(CN) - A South Carolina school district did not violate the constitutional rights of a teen by repeatedly barring her from wearing Confederate flag shirts, the 4th Circuit ruled.
Candice Hardwick ran afoul of the Dillon County No. 3 School District's dress code while attending its Latta Middle School in 2003-2004, and the dispute over her choice of shirts continued through her high school years.
The middle school's dress code states that clothing is generally "considered appropriate as long as it does not distract others, interfere with the instructional programs, or otherwise cause disruptions." Examples of disruptive attire include clothing that "displays profane language, drugs, tobacco, or alcohol advertisements, sexual innuendos or anything else deemed to be offensive."
Latta High School also prohibits clothing that's "clearly inappropriate for school," such as "shirts with obscene/derogatory sayings."
Hardwick first clashed with school officials over the dress code in early 2003, when middle school principal Martha Heyward required her to change out of a "Southern Chicks" shirt that displayed the Confederate flag.
She then proceeded to wear six more shirts bearing an image of the Confederate flag, including one honoring "Black Confederates," which displayed a picture of the 1st Louisiana Native Guards, a Confederate regimen consisting mostly of free African-Americans.
In February 2004, she was given in-school suspension for refusing to change a shirt with a picture of Robert E. Lee and the Confederate flag.
The principal also refused to let Hardwick wear what the teen described as a "protest shirt" displaying the American flag with the words "Old Glory" above the flag and "Flew over legalized slavery for 90 years!" beneath it.
After this series of incidents, Hardwick's parents sent a letter to the superintendent of schools, defending their daughter. They said they not only approved of her clothing, but also claimed her shirts reflected her "family heritage and religious beliefs."
School officials explained that, based on Latta's history of racial tension and the potential for misinterpretation of the flag's meaning, the school could prohibit clothing that contained images of the Confederate flag.
Hardwick responded by wearing a shirt to school that said, "Offended by School Censorship of Southern Heritage."
In high school, Hardwick continued to wear shirts with the Confederate flag. Principal George Liebenrood removed her for class for wearing one that read, "Daddy's Little Redneck."
When he asked her to change into another shirt, Hardwick produced four "protest" shirts, all of which were deemed inappropriate. Among these was a shirt that read, "Jesus and the Confederate Battle Flag: Banned from Our Schools, but Forever in Our Hearts."
The following school year, Hardwick wore a T-shirt depicting the state house and grounds -- including the Confederate flag that flies there. She wore the shirt for several days before s chool officials realized the flag was in the picture and made her change shirts.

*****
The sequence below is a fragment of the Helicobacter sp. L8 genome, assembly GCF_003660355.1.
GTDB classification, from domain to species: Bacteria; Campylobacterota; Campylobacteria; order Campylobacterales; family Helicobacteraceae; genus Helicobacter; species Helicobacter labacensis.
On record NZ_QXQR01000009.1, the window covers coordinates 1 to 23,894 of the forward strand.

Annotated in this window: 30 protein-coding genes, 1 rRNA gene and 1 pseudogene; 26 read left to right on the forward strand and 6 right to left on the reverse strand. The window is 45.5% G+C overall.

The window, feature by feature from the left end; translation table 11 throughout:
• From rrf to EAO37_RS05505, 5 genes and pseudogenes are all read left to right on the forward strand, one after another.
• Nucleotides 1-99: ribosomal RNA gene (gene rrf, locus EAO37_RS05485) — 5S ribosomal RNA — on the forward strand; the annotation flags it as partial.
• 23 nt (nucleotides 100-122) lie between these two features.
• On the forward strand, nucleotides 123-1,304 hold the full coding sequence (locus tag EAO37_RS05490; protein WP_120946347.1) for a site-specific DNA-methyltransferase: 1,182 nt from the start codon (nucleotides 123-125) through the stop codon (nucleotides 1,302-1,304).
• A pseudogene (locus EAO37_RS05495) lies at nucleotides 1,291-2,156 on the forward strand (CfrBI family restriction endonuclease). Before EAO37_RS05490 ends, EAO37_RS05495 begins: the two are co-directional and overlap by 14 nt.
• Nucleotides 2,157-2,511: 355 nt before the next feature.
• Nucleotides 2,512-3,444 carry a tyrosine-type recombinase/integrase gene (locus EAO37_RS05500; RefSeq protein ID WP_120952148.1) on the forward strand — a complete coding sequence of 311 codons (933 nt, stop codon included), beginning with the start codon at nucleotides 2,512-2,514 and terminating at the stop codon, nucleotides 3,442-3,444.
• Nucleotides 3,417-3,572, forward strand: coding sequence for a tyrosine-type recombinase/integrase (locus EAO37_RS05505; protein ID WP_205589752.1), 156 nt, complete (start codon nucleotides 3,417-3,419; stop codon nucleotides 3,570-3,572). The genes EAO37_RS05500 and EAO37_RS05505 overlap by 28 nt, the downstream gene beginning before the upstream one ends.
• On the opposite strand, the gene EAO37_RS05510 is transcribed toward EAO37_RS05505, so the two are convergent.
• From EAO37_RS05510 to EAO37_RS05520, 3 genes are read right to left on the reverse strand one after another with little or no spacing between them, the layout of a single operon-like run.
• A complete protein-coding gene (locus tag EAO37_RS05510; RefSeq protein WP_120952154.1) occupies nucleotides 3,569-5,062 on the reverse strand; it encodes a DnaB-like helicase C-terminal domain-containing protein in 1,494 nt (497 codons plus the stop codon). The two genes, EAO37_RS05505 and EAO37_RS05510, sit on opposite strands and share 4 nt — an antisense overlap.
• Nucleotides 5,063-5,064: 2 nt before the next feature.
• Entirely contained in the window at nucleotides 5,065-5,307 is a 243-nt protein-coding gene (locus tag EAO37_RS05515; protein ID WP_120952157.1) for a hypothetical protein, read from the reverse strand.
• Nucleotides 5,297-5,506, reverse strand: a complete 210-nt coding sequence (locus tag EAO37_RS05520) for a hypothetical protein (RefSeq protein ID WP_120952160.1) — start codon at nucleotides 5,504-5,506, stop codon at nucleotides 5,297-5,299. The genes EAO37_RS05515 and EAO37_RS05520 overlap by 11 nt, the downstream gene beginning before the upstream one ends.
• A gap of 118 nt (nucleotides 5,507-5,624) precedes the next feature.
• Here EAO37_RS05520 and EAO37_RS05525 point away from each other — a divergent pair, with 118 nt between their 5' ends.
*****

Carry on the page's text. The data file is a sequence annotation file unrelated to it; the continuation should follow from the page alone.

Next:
Hardwick and her parents sued the school district and the principals of its middle and high schools, claiming they violated her constitutional rights by barring her from wearing Confederacy-themed clothing.
In 2009, a federal judge sided with the defendants and the federal appeals court in Richmond, Va., agreed.
"The record contains ample evidence from which the school officials could reasonably forecast that all of these Confederate flag shirts 'would materially and substantially disrupt the work and disclipline of the school,'" Judge Dennis Shedd wrote, citing the U.S. Supreme Court's decision in Tinker v. Des Moines Independent Community School District,
which established the basic framework governing student speech.
While Hardwick relied on recent disciplinary records from her schools to argue that her shirts were not likely to cause a disruption, the three-judge panel found that these records captured only a short period of time and ignored a long history of racial tension in the small town of Latta.
"Multiple incidents of racial tension in Latta schools and the potential for such vastly different views among students about the meaning of the Confederate flag provide a sufficient basis to justify the school officials' conclusion that the Confederate flag shirts would cause substantial disruption," Shedd wrote. "Therefore, Candace's First Amendment right was not violated by the school officials when they refused to allow her to wear the Confederate flag shirts at school."
The panel further found that Hardwick's "protest shirts" were also likely to cause disruption, so school officials did not violate her constitutional rights in barring them.
Finally, the court rejected Hardwick's claim that the dress codes violated the 14th Amendment because they were overly broad or vague.
"The school officials explicitly informed Candice on multiple occasions that Confederate flag shirts were not permitted under the dress codes," Shedd wrote. "The dress codes were therefore interpreted by the school officials for Candice in the specific context of her shirts. Nothing in the record plausibly supports any claim that she was unaware of this prohibition on Confederate flag clothing. Thus, the dress codes, both as written and as applied to Confederate flag clothing, are not unconstitutionally vague and Candice's right to due process was not violated."